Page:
Archive for walden


Posted in book reviews with tags , , , on March 12, 2011 by acousticchick

“I went to the woods because I wished to live deliberately, to front only the essential facts of life, and see if I could not learn what it had to teach, and not, when I came to die, discover that I had not lived. I did not wish to live what was not life, living is so dear; nor did I wish to practice resignation, unless it was quite necessary. I wanted to live deep and suck out all the marrow of life, to live so sturdily and Spartan-like as to put to rout all that was not life, to cut a broad swath and shave close, to drive life into a corner, and reduce it to its lowest terms, and, if it proved to be mean, why then to get the whole and genuine meanness of it, and publish its meanness to the world; or if it were sublime, to know it by experience, and be able to give a true account of it in my next excursion.” – Thoreau

‘Walden’ is basically Thoreau’s journal, but instead of recording his thoughts and experiences for himself, he wrote to edify his audience and it worked. The highest praise I can give an author is that his or her book changed something. ‘Walden’ didn’t change the state of the world, but it did change the way I thought about a few things. As I read the book, I became more and more envious of Thoreau’s minimalism. Tired of “needing” things that aren’t necessary at all, I gave up coffee and cigarettes.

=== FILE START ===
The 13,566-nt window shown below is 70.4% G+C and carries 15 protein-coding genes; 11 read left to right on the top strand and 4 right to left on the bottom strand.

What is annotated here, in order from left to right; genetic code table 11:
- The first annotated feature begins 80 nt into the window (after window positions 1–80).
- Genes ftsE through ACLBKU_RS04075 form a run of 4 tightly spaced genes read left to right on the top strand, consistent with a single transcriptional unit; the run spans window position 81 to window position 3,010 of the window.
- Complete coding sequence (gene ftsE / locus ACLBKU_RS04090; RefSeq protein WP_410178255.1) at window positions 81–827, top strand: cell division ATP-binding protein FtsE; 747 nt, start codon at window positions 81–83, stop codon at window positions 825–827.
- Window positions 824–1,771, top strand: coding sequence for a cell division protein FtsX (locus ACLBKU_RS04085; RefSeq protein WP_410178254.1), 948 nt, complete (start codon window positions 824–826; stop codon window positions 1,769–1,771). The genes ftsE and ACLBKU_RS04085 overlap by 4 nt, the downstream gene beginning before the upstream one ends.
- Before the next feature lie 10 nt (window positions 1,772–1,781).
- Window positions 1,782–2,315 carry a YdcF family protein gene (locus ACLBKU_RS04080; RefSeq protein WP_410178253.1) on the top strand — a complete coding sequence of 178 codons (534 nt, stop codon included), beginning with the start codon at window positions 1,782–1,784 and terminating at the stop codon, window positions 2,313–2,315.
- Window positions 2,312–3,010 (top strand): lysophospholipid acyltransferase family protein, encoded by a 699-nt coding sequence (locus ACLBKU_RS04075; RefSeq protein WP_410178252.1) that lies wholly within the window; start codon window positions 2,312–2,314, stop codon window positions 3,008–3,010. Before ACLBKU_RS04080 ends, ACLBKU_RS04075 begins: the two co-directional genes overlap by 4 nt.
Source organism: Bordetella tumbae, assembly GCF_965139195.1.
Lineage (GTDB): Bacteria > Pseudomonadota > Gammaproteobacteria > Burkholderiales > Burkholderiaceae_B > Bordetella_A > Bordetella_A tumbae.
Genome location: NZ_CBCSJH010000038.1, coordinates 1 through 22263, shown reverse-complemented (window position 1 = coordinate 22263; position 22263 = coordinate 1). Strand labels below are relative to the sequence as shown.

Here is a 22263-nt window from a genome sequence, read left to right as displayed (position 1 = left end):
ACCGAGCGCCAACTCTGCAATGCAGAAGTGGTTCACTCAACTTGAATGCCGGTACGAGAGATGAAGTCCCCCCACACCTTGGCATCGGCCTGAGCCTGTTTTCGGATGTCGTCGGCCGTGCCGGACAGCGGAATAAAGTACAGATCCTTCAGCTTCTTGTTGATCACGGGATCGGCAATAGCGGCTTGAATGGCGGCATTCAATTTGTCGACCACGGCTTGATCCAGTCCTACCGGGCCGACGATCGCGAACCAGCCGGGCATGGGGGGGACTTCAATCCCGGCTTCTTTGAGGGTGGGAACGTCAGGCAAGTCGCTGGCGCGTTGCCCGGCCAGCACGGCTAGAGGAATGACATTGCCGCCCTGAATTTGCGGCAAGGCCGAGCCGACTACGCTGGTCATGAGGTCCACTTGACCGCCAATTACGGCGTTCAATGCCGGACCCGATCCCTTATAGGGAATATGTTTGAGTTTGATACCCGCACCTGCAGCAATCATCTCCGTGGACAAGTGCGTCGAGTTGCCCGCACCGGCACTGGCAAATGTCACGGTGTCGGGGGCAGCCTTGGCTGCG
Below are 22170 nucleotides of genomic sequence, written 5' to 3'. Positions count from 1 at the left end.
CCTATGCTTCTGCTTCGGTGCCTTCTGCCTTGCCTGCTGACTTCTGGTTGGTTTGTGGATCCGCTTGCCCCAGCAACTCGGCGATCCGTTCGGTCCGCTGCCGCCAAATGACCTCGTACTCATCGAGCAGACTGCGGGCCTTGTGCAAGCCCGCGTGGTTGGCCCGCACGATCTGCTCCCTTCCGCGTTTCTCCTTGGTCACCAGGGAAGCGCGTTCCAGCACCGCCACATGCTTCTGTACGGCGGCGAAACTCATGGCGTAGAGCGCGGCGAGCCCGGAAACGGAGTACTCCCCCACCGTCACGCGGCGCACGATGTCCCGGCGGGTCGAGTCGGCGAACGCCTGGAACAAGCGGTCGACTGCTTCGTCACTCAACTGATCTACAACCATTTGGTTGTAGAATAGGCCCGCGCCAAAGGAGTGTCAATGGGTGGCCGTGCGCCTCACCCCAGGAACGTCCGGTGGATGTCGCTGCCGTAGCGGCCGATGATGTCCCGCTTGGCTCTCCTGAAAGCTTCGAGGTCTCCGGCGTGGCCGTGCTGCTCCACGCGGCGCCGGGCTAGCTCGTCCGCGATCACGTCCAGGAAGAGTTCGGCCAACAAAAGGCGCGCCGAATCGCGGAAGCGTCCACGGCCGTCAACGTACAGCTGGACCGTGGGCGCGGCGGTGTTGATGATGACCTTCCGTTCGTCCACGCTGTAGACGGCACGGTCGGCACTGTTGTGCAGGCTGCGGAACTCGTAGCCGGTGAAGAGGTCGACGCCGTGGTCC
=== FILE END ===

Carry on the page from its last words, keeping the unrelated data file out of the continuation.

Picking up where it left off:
Not every chapter is riveting, but it’s certainly not a dull book. It was written purposefully, and there is a richness to the details of Thoreau’s storytelling that saves it from being pedantic, whether he’s writing about ants fighting or the depth of the ice. (Though I admit the chapters about winter are about as wearing as the season itself.)

I thought I’d be bored by ‘Walden.’ I doubted Thoreau could have much to say about living alone in a one-room cabin. Instead, I was pretty deeply inspired by the lifestyle he presented in this memoir. Henry David Thoreau really lived, really noticed things instead of taking them for granted. He wasn’t compelled to live at a breakneck pace, didn’t try to impress anyone, and wasn’t inclined to materialism. That’s a lifestyle that I want to emulate.